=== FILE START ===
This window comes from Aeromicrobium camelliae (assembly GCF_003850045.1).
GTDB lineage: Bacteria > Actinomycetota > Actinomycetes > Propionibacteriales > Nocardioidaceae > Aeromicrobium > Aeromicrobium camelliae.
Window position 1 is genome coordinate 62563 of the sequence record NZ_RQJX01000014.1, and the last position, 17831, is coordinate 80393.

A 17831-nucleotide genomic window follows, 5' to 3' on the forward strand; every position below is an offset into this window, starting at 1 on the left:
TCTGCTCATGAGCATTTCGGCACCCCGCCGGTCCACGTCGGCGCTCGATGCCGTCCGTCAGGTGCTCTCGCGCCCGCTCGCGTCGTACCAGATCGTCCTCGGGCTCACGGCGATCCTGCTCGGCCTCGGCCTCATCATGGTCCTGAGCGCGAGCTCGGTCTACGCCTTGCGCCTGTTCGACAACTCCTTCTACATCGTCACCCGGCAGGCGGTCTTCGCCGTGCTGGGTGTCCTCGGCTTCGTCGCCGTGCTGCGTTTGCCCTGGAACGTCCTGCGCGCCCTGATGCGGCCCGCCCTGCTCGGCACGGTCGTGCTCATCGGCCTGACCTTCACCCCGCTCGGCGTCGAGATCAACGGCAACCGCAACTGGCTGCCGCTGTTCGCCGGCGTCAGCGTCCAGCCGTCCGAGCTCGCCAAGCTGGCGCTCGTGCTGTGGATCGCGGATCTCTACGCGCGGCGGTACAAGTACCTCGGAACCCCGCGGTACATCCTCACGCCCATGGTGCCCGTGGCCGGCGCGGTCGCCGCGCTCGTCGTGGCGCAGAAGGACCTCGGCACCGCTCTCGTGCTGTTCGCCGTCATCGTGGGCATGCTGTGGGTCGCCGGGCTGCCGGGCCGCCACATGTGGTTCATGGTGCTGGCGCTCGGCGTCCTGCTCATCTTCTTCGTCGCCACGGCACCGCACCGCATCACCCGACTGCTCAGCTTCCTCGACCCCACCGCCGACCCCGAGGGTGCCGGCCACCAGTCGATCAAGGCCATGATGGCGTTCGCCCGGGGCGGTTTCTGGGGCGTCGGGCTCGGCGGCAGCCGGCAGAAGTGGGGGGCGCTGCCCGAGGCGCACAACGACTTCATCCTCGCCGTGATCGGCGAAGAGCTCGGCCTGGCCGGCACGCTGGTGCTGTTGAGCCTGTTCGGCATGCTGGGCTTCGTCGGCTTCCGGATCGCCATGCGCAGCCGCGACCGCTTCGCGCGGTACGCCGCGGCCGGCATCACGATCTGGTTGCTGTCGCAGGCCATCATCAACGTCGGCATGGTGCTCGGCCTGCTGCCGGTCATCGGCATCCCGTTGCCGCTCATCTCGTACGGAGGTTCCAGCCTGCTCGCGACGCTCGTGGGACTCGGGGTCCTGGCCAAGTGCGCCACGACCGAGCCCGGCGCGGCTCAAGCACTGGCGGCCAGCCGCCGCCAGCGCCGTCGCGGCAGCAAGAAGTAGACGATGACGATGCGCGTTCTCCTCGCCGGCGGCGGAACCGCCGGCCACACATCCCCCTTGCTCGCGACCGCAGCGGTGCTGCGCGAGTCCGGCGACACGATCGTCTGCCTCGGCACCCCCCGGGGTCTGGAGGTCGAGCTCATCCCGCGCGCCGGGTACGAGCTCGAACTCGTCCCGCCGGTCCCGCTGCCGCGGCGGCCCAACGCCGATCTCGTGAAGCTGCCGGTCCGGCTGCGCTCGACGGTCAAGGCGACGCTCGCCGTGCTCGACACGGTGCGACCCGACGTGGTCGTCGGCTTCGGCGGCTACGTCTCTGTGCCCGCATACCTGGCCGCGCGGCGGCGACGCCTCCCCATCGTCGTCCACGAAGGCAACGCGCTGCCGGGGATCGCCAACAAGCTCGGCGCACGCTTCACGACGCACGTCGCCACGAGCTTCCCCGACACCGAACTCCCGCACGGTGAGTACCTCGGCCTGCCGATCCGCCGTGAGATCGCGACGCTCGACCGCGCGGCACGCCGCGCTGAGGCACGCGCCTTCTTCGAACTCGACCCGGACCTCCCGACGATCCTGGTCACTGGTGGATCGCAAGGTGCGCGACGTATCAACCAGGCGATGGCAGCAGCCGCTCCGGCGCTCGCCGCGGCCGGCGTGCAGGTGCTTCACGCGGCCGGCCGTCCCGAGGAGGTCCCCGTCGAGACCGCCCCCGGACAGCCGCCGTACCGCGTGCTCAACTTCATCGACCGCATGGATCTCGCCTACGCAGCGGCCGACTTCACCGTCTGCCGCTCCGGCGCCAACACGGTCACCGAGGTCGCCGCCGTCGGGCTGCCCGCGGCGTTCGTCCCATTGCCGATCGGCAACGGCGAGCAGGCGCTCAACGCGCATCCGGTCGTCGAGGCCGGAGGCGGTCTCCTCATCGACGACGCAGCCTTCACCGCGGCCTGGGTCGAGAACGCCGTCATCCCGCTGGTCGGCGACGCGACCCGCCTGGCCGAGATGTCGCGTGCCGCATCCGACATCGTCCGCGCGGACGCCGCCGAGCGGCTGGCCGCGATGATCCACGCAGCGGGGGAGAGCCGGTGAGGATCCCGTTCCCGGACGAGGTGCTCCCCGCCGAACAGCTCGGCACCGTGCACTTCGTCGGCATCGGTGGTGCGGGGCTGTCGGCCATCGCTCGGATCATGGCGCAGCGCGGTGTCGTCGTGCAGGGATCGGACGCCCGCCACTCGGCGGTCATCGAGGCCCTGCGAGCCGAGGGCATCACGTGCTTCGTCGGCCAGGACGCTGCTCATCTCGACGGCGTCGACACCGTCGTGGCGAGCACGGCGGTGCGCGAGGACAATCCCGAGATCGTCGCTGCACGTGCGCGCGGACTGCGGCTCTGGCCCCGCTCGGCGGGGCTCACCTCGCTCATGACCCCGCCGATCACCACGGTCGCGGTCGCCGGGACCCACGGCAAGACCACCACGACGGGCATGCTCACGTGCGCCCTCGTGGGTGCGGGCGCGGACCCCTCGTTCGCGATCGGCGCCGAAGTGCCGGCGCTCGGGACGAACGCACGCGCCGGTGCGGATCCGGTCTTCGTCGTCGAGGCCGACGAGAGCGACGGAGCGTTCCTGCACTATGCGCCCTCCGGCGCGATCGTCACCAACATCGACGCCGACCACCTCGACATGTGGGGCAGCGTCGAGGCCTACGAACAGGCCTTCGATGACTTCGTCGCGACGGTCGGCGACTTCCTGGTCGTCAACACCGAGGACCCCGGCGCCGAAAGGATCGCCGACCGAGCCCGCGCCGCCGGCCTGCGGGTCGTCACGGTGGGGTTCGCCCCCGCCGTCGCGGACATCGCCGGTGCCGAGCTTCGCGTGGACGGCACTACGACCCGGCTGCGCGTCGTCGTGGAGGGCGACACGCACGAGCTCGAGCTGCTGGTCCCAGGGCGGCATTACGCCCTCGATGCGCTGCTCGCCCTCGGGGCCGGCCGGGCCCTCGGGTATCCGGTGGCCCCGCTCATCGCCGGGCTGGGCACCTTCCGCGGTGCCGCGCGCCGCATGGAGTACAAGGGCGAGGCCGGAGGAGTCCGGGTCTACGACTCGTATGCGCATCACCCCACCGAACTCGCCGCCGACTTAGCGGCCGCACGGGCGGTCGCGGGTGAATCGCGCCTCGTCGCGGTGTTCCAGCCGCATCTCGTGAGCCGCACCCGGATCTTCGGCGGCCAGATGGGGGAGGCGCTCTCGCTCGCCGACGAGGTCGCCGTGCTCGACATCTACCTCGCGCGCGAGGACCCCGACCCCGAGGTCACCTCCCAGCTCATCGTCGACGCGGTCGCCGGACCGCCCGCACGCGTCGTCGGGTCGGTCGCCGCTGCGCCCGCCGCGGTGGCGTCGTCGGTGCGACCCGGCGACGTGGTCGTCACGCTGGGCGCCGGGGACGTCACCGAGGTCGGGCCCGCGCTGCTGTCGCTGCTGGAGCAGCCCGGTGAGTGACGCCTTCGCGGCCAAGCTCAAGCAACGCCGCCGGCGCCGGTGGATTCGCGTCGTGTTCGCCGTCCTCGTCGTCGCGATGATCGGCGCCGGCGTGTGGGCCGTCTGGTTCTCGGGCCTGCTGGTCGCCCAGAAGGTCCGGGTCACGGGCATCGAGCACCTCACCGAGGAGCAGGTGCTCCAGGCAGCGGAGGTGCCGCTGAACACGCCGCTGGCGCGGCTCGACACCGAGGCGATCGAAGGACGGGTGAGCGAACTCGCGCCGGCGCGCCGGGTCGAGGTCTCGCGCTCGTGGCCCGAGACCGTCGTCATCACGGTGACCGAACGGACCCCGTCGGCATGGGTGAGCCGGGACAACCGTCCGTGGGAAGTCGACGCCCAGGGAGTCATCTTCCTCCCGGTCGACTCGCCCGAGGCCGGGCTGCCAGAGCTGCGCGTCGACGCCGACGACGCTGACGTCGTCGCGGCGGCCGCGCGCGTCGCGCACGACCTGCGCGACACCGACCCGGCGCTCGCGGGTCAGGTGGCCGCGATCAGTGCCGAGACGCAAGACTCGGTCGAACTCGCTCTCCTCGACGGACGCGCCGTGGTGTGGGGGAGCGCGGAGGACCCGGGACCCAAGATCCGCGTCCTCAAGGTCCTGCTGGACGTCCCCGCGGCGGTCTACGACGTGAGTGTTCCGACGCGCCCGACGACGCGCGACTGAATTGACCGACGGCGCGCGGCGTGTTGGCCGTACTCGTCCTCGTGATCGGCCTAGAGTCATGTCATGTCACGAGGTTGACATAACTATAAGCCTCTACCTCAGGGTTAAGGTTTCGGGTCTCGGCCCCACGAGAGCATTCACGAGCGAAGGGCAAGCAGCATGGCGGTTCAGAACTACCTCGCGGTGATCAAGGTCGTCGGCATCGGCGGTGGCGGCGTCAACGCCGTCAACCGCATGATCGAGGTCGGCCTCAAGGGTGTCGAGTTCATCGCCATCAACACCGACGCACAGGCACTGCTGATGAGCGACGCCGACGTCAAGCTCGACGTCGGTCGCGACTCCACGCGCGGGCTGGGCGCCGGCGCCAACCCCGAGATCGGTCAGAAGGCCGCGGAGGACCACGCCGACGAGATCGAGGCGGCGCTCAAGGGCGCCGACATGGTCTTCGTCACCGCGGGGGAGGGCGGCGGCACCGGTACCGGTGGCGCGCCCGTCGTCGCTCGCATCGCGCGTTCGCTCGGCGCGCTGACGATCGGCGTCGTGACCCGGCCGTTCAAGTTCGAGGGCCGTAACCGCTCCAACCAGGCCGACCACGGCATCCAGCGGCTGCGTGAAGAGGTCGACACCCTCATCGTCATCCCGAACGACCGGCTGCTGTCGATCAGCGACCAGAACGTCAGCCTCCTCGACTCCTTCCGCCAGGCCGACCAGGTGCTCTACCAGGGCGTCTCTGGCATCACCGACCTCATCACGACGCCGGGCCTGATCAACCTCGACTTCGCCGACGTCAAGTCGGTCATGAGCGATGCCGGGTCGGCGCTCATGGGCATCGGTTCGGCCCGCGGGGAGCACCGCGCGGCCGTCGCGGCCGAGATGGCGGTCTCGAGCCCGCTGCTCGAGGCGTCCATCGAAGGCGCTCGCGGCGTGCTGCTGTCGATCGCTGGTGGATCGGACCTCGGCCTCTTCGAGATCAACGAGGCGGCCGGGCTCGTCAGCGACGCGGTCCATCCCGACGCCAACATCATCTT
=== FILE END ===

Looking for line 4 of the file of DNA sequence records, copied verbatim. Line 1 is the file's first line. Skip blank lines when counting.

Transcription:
A 17831-nucleotide genomic window follows, 5' to 3' on the forward strand; every position below is an offset into this window, starting at 1 on the left: